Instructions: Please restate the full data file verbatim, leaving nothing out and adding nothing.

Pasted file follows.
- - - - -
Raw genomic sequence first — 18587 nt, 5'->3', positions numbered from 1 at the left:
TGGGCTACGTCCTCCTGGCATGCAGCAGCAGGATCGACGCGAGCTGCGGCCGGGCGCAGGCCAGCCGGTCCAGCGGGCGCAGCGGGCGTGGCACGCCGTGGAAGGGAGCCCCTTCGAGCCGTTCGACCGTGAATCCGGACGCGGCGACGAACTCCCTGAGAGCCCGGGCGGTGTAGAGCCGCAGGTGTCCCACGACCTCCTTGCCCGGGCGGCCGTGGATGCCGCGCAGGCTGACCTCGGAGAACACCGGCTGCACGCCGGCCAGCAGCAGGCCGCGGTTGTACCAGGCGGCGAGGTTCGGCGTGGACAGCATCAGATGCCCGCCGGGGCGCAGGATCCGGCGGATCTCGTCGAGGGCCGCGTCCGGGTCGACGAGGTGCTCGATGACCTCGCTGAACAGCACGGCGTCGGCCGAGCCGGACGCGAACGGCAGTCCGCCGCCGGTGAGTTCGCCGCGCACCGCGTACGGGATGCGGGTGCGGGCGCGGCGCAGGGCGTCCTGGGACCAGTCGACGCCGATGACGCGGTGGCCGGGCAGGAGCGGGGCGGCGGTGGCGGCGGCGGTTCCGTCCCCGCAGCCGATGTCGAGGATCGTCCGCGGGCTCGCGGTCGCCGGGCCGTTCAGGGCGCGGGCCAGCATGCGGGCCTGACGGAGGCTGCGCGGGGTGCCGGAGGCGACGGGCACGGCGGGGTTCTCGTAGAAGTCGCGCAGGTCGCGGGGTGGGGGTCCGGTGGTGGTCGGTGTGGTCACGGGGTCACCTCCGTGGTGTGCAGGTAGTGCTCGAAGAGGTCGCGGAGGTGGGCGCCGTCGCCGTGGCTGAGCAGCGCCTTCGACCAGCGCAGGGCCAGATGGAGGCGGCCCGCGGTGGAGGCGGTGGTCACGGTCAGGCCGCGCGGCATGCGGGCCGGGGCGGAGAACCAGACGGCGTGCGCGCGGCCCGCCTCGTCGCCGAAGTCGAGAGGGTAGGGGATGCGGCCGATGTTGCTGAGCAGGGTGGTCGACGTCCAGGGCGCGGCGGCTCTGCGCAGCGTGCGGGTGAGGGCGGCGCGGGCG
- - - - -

Raw genomic sequence first — 18587 nt, 5'->3', positions numbered from 1 at the left:
TGGGCTACGTCCTCCTGGCATGCAGCAGCAGGATCGACGCGAGCTGCGGCCGGGCGCAGGCCAGCCGGTCCAGCGGGCGCAGCGGGCGTGGCACGCCGTGGAAGGGAGCCCCTTCGAGCCGTTCGACCGTGAATCCGGACGCGGCGACGAACTCCCTGAGAGCCCGGGCGGTGTAGAGCCGCAGGTGTCCCACGACCTCCTTGCCCGGGCGGCCGTGGATGCCGCGCAGGCTGACCTCGGAGAACACCGGCTGCACGCCGGCCAGCAGCAGGCCGCGGTTGTACCAGGCGGCGAGGTTCGGCGTGGACAGCATCAGATGCCCGCCGGGGCGCAGGATCCGGCGGATCTCGTCGAGGGCCGCGTCCGGGTCGACGAGGTGCTCGATGACCTCGCTGAACAGCACGGCGTCGGCCGAGCCGGACGCGAACGGCAGTCCGCCGCCGGTGAGTTCGCCGCGCACCGCGTACGGGATGCGGGTGCGGGCGCGGCGCAGGGCGTCCTGGGACCAGTCGACGCCGATGACGCGGTGGCCGGGCAGGAGCGGGGCGGCGGTGGCGGCGGCGGTTCCGTCCCCGCAGCCGATGTCGAGGATCGTCCGCGGGCTCGCGGTCGCCGGGCCGTTCAGGGCGCGGGCCAGCATGCGGGCCTGACGGAGGCTGCGCGGGGTGCCGGAGGCGACGGGCACGGCGGGGTTCTCGTAGAAGTCGCGCAGGTCGCGGGGTGGGGGTCCGGTGGTGGTCGGTGTGGTCACGGGGTCACCTCCGTGGTGTGCAGGTAGTGCTCGAAGAGGTCGCGGAGGTGGGCGCCGTCGCCGTGGCTGAGCAGCGCCTTCGACCAGCGCAGGGCCAGATGGAGGCGGCCCGCGGTGGAGGCGGTGGTCACGGTCAGGCCGCGCGGCATGCGGGCCGGGGCGGAGAACCAGACGGCGTGCGCGCGGCCCGCCTCGTCGCCGAAGTCGAGAGGGTAGGGGATGCGGCCGATGTTGCTGAGCAGGGTGGTCGACGTCCAGGGCGCGGCGGCTCTGCGCAGCGTGCGGGTGAGGGCGGCGCGGGCG